Last night I dreamed. I was traveling on a train beside the ocean. There was a voice speaking throughout the dream, instructing, chanting a calming mantra, saying that meditation must happen all the time. From the train window I could see a small island with a Greek style temple on it not too far from the coast. I could see that it was possible to get there and I desired to go, but each time I saw the temple the ocean was churning up gigantic waves, fierce and threatening. Many times throughout the night I rode this train. The scenario was always the same. I’d hear the voiceover, see the temple and wish to be on it, notice the dark and threatening waves impossible to traverse. I’d get off the train and enter a large hotel where a gathering was taking place. A lot of people were there, walking around, keeping their energy to themselves, not talking or interacting. Everyone was meditating where they were. I did the same. Outside the vast windows of the hotel I could see the churning ocean and the temple on the island. The voiceover still said the same thing, “Meditate all the time.”
When I woke up, I knew that the message in the dream was that in order to get to the temple we must endure the struggles that we are faced with, the darkness within—the churning ocean. Just like the angry man who wished to change, deep inner work is necessary in order to attain and maintain the transcendent experience—the temple.
During my recapitulation this was exactly what I learned. In spite of the most amazing experiences that literally cracked through reality and presented me with the most stunning view of my life and the world, I knew I still had to face my deepest secrets and challenges if I was to have full access to my energetic self and be able to actually live as the changed being I was working so hard to become. Having a deep and meaningful spiritual practice was as important as doing my recapitulation and, in fact, became the perfect companion to the shamanic work I was doing. It was essential to the entire process.
The true work of recapitulation is reconciliation with the fragments of self, healing the wounds of life, and even lifetimes, so that the true self, the spirit, may finally take its rightful place as the true self in the world. The goal of my recapitulation was to find the means to live from my deeply spiritual self all the time. I could only do that by giving that spiritual self a practice that was as deeply meaningful as the recapitulation. And so, my lifelong practices of yoga and meditation deepened as a result, becoming the prefect companions to my shamanic work.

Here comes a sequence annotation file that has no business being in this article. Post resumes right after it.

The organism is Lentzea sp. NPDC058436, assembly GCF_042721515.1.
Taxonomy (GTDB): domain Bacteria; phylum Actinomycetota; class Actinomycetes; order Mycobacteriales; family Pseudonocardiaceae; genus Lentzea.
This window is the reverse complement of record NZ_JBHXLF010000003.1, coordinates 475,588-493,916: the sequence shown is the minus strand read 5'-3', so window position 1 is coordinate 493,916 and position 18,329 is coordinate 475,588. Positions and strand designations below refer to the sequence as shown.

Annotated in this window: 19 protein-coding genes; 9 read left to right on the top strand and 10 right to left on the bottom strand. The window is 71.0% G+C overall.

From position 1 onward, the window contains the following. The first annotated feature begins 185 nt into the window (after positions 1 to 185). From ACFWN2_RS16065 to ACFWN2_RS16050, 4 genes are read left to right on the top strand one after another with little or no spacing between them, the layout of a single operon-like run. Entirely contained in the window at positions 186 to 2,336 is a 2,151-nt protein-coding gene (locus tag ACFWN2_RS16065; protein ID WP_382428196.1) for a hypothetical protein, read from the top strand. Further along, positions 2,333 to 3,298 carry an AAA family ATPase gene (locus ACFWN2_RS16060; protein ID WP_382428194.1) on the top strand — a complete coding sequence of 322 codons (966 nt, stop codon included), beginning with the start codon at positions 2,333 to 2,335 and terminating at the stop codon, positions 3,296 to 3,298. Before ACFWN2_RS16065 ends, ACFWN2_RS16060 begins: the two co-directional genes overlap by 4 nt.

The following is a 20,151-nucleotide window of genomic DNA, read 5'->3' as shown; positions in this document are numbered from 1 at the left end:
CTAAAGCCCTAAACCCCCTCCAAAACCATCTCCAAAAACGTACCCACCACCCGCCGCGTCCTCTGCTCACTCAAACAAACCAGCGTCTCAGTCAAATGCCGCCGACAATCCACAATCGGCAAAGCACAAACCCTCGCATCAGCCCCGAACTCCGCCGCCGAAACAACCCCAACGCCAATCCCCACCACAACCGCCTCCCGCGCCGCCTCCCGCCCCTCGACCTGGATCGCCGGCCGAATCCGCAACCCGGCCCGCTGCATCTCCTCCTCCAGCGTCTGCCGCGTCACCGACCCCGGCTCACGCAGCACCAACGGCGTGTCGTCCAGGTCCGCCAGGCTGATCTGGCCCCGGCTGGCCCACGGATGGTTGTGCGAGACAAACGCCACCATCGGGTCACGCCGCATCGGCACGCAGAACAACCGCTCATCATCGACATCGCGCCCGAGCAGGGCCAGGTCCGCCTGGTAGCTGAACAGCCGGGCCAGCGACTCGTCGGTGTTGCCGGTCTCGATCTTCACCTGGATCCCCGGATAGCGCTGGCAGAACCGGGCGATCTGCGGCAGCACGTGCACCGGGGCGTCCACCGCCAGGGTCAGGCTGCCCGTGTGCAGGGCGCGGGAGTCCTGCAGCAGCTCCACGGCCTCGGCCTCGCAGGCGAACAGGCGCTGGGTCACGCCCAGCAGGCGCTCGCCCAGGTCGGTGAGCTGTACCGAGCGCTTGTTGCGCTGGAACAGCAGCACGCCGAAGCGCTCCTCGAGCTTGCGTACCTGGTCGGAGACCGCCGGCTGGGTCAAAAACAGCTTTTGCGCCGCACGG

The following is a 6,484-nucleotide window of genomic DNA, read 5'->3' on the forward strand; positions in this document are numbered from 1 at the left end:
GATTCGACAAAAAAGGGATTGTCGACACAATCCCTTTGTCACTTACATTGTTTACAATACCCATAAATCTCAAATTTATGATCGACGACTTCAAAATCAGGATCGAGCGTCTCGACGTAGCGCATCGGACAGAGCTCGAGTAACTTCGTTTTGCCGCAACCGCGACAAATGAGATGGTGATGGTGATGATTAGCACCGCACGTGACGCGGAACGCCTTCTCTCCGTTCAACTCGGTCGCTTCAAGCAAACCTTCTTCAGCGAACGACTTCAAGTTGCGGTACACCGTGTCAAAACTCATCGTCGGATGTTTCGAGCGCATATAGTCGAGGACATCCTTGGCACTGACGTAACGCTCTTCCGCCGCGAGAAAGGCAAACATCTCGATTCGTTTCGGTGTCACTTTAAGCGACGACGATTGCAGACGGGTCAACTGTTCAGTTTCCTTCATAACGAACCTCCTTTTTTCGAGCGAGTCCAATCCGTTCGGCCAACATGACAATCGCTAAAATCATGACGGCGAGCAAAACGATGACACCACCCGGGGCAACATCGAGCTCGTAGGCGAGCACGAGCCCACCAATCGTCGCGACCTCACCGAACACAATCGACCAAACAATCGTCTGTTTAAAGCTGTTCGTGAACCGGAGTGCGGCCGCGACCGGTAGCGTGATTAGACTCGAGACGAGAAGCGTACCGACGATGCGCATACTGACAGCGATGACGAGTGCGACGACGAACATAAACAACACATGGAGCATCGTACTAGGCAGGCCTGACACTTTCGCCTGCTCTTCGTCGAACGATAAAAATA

I encourage everyone to develop a spiritual practice. If you desire to fully experience and embrace your spiritual self, to live as a changed being, from that place of deepest truth, then a spiritual practice is imperative. A spiritual practice will accompany you through life, bringing you constantly back to experiences of yourself as an energetic being, bringing fulfillment of our deepest interconnectedness. (In fact, if everyone was doing a deep spiritual practice all the time our world would surely change, but that’s another blog!) Meditation, as instructed in my dream, can be done all the time. It’s simple and everyone can do it. It doesn’t take equipment or a gym pass. It only takes mindfulness.
For instance, right now I am sitting and writing this blog, but I am also meditating. I am writing; I am only writing. I am mindfully focused only on writing and honing the message of this blog. When I get up, I will focus on getting up. Perhaps I will say: “I am getting up now. I am walking away from my computer. I am breathing. I am walking.”
These are mindful messages to the self that cancel out the constant thoughts that circulate and defeat us. At the same time that I am doing this mindful thought-erasing activity, I am also mindful that at another time I will examine those other thoughts. I will find out where they come from, how they came into my head, who said them to me, and why I still carry them. I will face what is dark and disturbing within myself, mindfully, just as I mindfully remain present in my daily life, focusing on everything I do throughout the day. To have peace of mind, I must constantly and mindfully work on myself. But to remain a balanced and present being, sometimes it’s appropriate to have a calm mind, and at other times it’s appropriate to pay attention to the mind and confront our issues and thoughts. As our mindfulness practice grows we become better able to manage our minds and maturely handle what comes to challenge us.
A practice of mindful meditation is the perfect way to gain balance. To periodically shift our thoughts away from negativity, we simply state what we are doing, over and over again. As the voice in my dream said to me during the night: we can meditate all the time. We might say: I am sitting at my desk working now. I am eating now. I am reading now. I am driving now. I am walking now. I put my foot down, I breathe and I walk, one step at a time, mindfully. I am walking.
A mindfulness practice offers the opportunity to gain balance and calmness even in the midst of turmoil. If we do it often enough, we eventually do it without even thinking. We can turn off bad thoughts by introducing mindful thoughts.
I am good. I am writing. I am breathing. I am love. I am sending you love.